2013 was a busy year for the Wine family. There’s so much news I’m not sure I can fit it all in to this one Christmas letter! But I’ll sure try. It’s just hard to know where to begin.
I’m sure most of you have heard by now that Uncle Bob sold his business. Everybody in the Wine family was pretty relieved. Uncle Bob sold it to three guys from Singapore, I think, though no one in the family has actually met them. Which is probably good, because we’d have a hard time keeping a straight face. Good ol’ Uncle Bob, he completely hornswaggled the “businessmen.” On the 100 Point Scale, they took it up the chocolate Highway 99. They paid big bucks for what is basically just his old rag business. Most of Uncle Bob’s employees at the rag business stayed on, which is good, because they’re otherwise nearly unemployable. They all seem to think that the way you cover up it being a rag is to flower it all up with indecipherable gibberish. An old moth-eaten rag is still an old moth-eaten rag—no matter how hard you try to disguise it, people can still see right through it. But it’s not Uncle Bob’s problem any more, although he’s still going to consult. The whole Wine family can hardly wait until Uncle Bob retires for good, though what the hell Uncle Marvin will do without Uncle Bob to follow and mimic is going to be hard to watch. Marvin’s never done anything original or useful, despite his success. He’s the Ryan Seacrest of the Wine family. His rag business is just like Uncle Bob’s, only Uncle Marvin figured out to take advertising. That was pretty smart. Get the people who appear in his rag to give him money, only say the money wasn’t to become a rag favorite. They just like the rag so much, they tithe. Well, it is the season for tithings of comfort and joy. Comfort and joy. Oh Oh, tithings of comfort and joy…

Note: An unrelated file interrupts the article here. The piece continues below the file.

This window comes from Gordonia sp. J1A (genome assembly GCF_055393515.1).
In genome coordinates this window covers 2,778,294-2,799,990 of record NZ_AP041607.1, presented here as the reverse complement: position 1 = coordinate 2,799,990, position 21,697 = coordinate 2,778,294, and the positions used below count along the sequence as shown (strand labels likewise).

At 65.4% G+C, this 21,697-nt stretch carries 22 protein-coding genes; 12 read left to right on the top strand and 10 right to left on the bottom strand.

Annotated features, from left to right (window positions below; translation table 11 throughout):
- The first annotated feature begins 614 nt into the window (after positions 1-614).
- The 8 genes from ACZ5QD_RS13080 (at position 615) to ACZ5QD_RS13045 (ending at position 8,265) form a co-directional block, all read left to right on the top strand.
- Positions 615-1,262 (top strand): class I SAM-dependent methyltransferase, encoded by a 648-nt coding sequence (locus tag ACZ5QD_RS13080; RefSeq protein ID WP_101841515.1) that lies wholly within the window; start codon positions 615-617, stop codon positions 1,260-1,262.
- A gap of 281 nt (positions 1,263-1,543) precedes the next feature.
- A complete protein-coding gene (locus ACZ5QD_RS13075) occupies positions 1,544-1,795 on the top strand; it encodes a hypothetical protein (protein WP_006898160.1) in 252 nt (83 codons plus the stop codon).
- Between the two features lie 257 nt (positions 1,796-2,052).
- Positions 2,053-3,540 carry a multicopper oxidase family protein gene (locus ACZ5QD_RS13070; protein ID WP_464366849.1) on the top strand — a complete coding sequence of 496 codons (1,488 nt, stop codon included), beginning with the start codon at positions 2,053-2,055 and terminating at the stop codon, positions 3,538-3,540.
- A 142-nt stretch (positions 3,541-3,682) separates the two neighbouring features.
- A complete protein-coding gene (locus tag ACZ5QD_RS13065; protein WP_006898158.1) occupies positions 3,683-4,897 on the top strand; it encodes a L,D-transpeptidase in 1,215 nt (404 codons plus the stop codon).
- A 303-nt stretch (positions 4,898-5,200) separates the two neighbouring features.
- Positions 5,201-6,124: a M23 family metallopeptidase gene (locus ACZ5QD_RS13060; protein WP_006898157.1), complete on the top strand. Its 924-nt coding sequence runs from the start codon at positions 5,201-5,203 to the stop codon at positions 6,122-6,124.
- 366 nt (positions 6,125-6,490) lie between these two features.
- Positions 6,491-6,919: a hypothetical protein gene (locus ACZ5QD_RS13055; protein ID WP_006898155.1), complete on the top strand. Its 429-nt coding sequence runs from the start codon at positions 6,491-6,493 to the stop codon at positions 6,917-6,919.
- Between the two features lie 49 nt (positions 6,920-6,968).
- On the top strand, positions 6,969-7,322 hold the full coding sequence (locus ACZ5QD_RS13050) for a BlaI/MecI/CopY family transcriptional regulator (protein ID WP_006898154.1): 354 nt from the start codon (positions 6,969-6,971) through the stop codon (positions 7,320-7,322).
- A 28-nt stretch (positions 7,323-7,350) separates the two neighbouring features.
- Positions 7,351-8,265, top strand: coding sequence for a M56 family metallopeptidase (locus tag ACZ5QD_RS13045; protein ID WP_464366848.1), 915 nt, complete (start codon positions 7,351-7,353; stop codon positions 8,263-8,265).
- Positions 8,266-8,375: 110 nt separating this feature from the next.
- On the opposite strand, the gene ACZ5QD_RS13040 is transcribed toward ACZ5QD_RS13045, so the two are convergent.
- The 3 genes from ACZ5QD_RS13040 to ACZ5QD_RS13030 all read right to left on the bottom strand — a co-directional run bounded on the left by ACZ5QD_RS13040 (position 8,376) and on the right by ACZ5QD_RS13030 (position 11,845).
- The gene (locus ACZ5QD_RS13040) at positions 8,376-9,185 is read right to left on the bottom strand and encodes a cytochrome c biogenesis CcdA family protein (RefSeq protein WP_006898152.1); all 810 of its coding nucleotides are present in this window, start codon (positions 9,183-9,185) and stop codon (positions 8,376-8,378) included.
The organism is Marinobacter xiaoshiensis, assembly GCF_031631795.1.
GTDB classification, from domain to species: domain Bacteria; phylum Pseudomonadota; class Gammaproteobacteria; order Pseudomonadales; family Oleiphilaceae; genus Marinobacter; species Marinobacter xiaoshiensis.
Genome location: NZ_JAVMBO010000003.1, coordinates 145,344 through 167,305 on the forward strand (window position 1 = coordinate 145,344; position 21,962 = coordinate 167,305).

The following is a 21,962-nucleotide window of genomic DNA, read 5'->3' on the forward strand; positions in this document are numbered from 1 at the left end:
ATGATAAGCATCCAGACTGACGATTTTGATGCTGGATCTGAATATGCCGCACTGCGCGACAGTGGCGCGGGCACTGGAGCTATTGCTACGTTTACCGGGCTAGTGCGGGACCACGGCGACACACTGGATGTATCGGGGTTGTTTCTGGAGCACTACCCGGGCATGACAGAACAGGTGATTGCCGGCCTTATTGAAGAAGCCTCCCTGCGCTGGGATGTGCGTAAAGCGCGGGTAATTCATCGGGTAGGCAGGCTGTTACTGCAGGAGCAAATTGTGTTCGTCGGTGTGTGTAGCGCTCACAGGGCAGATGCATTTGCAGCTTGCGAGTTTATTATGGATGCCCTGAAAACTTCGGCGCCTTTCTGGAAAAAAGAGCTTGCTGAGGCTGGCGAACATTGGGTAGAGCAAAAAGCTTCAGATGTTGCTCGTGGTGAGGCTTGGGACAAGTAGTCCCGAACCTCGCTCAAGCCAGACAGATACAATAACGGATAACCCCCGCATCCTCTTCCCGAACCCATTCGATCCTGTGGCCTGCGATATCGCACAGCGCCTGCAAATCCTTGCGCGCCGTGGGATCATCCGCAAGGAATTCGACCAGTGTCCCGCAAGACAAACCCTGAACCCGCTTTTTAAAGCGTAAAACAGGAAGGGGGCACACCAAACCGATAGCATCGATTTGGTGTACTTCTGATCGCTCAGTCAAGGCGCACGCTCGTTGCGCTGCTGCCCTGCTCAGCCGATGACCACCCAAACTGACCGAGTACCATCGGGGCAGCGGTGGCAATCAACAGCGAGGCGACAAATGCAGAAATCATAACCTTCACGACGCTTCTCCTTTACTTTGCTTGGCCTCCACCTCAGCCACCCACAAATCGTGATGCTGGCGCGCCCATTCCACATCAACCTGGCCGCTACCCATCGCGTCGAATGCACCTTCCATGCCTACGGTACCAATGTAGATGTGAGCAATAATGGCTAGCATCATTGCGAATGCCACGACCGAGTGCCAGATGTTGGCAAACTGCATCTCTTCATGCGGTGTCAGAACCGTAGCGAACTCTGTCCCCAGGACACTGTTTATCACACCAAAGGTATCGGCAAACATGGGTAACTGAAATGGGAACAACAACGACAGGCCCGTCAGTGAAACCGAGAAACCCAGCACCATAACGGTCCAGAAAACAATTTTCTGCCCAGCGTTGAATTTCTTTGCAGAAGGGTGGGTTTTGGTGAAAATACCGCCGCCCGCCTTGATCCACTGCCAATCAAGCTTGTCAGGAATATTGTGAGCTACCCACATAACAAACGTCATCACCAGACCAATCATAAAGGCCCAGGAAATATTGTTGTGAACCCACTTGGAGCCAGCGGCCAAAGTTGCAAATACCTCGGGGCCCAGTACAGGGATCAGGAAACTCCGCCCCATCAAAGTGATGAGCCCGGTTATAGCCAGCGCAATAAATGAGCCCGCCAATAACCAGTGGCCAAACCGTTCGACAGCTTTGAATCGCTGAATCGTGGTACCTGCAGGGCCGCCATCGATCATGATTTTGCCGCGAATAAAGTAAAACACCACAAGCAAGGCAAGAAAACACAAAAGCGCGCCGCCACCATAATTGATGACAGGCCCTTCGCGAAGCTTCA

Sadly, Uncle Bob’s favorite employee, Cousin Antonio, left the rag business and disappeared. No one has heard from him in months. We would like to thank the Antinori family for putting Cousin Antonio’s picture on the sides of their Chianti Classico cases below the headline, “Have You Seen This Clown?” Hey, it worked for Berlusconi. Uncle Bob and Cousin Antonio had a big falling out after Uncle Bob sold his business. I guess Cousin Antonio thought he was being groomed to take over from Uncle Bob. But, instead, Lisa Perrotti-Brown nosed her way in to the position. I may have put the hyphen in that last sentence in the wrong place.